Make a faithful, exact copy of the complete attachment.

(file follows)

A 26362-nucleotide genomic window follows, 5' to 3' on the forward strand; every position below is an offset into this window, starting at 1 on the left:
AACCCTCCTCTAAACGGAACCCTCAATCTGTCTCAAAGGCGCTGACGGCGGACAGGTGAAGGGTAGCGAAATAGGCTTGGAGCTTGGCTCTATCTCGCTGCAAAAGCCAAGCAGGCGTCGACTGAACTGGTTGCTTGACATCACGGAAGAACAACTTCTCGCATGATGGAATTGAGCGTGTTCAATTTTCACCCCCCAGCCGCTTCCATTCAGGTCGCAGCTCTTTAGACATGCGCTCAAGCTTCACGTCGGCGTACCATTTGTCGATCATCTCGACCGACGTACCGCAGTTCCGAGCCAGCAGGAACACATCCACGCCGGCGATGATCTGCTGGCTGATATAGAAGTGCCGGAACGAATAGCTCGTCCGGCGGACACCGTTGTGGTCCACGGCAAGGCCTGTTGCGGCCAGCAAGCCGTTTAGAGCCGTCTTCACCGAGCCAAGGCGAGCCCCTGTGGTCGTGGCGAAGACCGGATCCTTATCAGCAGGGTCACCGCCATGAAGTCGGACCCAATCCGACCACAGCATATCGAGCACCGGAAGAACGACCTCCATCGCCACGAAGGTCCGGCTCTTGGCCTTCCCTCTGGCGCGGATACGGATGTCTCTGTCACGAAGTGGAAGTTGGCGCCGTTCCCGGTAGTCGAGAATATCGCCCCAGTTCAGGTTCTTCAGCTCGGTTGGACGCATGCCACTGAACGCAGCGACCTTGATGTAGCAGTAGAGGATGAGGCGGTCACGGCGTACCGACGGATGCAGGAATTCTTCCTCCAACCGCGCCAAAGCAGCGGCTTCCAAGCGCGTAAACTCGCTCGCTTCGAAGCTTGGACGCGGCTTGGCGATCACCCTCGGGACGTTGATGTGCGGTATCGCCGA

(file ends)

A 26362-nucleotide genomic window follows, 5' to 3' on the forward strand; every position below is an offset into this window, starting at 1 on the left:
AACCCTCCTCTAAACGGAACCCTCAATCTGTCTCAAAGGCGCTGACGGCGGACAGGTGAAGGGTAGCGAAATAGGCTTGGAGCTTGGCTCTATCTCGCTGCAAAAGCCAAGCAGGCGTCGACTGAACTGGTTGCTTGACATCACGGAAGAACAACTTCTCGCATGATGGAATTGAGCGTGTTCAATTTTCACCCCCCAGCCGCTTCCATTCAGGTCGCAGCTCTTTAGACATGCGCTCAAGCTTCACGTCGGCGTACCATTTGTCGATCATCTCGACCGACGTACCGCAGTTCCGAGCCAGCAGGAACACATCCACGCCGGCGATGATCTGCTGGCTGATATAGAAGTGCCGGAACGAATAGCTCGTCCGGCGGACACCGTTGTGGTCCACGGCAAGGCCTGTTGCGGCCAGCAAGCCGTTTAGAGCCGTCTTCACCGAGCCAAGGCGAGCCCCTGTGGTCGTGGCGAAGACCGGATCCTTATCAGCAGGGTCACCGCCATGAAGTCGGACCCAATCCGACCACAGCATATCGAGCACCGGAAGAACGACCTCCATCGCCACGAAGGTCCGGCTCTTGGCCTTCCCTCTGGCGCGGATACGGATGTCTCTGTCACGAAGTGGAAGTTGGCGCCGTTCCCGGTAGTCGAGAATATCGCCCCAGTTCAGGTTCTTCAGCTCGGTTGGACGCATGCCACTGAACGCAGCGACCTTGATGTAGCAGTAGAGGATGAGGCGGTCACGGCGTACCGACGGATGCAGGAATTCTTCCTCCAACCGCGCCAAAGCAGCGGCTTCCAAGCGCGTAAACTCGCTCGCTTCGAAGCTTGGACGCGGCTTGGCGATCACCCTCGGGACGTTGATGTGCGGTATCGCCGA